24 May, 2008
Whiteley & Bacon
He married Wendy Julius in 1962, and their only child, daughter Arkie Whiteley, was born in London in 1964. While in London, Whiteley painted works in several different series of works: bathing, the zoo and the Christie series. It was these abstracted works which established him as an artist, right at the time when many other Australian artists were exhibiting in London. He painted Woman in Bath as part of a series of works he was doing of bathroom pictures.
In 1964, while in London, Whiteley was fascinated by the murderer John Christie, who had committed murders in the area near where Whiteley was staying at Ladbroke Grove. He painted a series of paintings based on these events, including Head of Christie. The painting is a face which has been warped and distorted, with a mean looking expression, but is not too gruesome to be horrible.
"In the 1960s, London was the place to be, as young musicians, writers, painters, and filmmakers threw off the shackles imposed by their elders and created a vibrant, swinging culture. Among those bringing about these changes were a number of significant Australians.
They included Barry Humphries, with his scatological cartoon, The Adventures of Barry McKenzie, in the satirical magazine, Private Eye; Richard Neville, publishing his underground magazine, Oz, which became the focus of an epoch-marking censorship trial; Germaine Greer, writing her explosive feminist book, The Female Eunuch; Rolf Harris, entertaining with his wobble-board and house-paint art; The Seekers, topping the pop charts with World of Our Own; Martin Sharp, designing psychedelic record covers and writing songs for Cream; Brett Whiteley, exhibiting paintings of the serial-killer, John Christie; Bruce Beresford, beginning his film career at the British Film Institute; Clive James, launching himself as a television critic and performer; Robert Hughes, eloquently provocative as art critic for The Observer and BBC-TV; The Easybeats, topping the pop charts with their youth anthem, Friday on My Mind; and Sidney Nolan, promoting Australian larrikinism through his paintings of the Australian outlaw, Ned Kelly.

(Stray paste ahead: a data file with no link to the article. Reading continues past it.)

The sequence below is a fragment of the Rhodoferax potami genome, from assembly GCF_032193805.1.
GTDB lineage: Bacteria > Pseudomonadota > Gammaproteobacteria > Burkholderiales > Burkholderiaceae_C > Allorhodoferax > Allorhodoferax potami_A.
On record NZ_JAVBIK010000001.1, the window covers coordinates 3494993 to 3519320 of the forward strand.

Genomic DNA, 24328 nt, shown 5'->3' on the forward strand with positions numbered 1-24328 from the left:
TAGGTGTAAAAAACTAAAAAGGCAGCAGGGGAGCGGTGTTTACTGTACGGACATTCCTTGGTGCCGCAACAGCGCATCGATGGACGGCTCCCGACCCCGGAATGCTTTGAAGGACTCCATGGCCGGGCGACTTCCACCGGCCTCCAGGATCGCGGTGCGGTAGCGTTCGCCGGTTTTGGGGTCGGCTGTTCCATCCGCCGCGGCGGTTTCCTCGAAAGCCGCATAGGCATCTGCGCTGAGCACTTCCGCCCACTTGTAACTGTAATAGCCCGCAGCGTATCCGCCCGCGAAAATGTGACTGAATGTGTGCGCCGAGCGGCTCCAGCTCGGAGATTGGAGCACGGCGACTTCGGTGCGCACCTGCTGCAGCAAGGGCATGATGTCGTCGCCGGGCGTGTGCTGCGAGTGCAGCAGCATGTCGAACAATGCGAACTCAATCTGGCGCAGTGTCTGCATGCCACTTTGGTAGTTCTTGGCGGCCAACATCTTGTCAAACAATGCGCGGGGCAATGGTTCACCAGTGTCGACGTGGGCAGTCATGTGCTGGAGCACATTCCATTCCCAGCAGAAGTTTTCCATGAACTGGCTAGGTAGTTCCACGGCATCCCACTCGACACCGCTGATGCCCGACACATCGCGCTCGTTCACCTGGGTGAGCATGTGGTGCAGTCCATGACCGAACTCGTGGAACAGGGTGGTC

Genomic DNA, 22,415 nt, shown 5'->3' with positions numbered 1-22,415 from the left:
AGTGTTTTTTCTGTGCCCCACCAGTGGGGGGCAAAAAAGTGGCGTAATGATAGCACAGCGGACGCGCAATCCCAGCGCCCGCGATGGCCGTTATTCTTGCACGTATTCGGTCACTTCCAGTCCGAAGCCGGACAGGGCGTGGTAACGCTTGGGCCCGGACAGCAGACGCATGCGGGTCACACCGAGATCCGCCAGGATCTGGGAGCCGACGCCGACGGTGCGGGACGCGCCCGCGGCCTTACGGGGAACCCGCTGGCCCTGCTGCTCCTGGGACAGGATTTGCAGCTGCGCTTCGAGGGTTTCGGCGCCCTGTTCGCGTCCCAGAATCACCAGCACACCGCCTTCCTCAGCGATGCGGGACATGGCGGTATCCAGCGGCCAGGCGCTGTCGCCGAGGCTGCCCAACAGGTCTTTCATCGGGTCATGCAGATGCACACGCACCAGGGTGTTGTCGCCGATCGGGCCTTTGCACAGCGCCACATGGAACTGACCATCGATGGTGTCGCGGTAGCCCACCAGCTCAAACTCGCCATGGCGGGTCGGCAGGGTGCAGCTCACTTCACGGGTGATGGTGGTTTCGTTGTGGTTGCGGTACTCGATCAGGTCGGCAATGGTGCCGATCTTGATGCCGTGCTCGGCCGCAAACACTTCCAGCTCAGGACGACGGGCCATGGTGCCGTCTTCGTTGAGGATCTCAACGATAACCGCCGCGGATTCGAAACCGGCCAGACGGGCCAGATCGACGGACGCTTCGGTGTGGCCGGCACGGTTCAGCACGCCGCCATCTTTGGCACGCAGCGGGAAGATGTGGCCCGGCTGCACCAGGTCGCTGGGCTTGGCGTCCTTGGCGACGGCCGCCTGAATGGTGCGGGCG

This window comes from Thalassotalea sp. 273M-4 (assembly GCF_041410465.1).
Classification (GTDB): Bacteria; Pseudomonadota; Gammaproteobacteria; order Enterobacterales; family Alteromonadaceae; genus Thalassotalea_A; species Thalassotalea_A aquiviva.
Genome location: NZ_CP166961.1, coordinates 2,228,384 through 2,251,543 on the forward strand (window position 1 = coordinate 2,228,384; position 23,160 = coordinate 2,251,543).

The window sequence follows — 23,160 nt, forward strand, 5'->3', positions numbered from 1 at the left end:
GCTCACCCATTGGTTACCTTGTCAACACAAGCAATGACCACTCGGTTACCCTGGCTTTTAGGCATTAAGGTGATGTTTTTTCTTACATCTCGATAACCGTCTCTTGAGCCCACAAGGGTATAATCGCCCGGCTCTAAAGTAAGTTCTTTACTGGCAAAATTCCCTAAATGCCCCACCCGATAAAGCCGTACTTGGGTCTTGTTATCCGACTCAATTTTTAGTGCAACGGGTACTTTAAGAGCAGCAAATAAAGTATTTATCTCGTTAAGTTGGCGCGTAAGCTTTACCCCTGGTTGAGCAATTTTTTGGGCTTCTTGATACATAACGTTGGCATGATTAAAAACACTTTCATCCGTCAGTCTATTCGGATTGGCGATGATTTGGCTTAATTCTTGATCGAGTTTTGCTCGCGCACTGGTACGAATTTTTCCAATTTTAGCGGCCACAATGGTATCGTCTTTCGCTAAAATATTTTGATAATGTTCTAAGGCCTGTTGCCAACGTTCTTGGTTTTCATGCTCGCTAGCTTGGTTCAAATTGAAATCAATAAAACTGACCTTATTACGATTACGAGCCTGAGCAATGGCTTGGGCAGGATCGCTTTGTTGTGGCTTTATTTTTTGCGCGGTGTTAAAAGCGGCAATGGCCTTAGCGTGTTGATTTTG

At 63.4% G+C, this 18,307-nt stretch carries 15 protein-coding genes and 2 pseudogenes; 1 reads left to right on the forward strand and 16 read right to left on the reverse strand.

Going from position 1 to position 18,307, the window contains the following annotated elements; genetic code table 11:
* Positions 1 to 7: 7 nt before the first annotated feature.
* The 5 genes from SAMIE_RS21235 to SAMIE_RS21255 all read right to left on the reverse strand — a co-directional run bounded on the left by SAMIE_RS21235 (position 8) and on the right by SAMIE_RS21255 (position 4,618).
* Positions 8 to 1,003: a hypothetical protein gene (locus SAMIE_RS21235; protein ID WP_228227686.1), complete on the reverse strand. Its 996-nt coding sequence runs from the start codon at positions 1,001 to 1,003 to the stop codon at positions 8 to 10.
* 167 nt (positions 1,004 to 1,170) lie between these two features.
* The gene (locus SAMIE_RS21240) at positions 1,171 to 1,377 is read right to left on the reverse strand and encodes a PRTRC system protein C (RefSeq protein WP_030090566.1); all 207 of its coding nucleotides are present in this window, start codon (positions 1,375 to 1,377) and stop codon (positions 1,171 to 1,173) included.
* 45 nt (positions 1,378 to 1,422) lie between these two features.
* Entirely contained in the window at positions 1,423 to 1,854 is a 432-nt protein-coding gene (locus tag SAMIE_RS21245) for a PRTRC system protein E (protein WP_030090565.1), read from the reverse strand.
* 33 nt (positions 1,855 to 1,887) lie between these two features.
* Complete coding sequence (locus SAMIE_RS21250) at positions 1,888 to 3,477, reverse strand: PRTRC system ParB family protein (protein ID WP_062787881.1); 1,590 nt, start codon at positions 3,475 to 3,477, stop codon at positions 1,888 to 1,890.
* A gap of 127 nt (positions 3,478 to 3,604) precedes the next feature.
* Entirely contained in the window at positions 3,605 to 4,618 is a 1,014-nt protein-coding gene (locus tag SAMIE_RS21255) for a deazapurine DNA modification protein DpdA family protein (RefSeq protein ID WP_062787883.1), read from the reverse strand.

Lying Figure with Hypodermic Syringe 1963
This was painted by Bacon the year before Whiteley started his Christie paintings. Unfortunately there are no images of whiteley's Christie paintings available online for comparative purposes.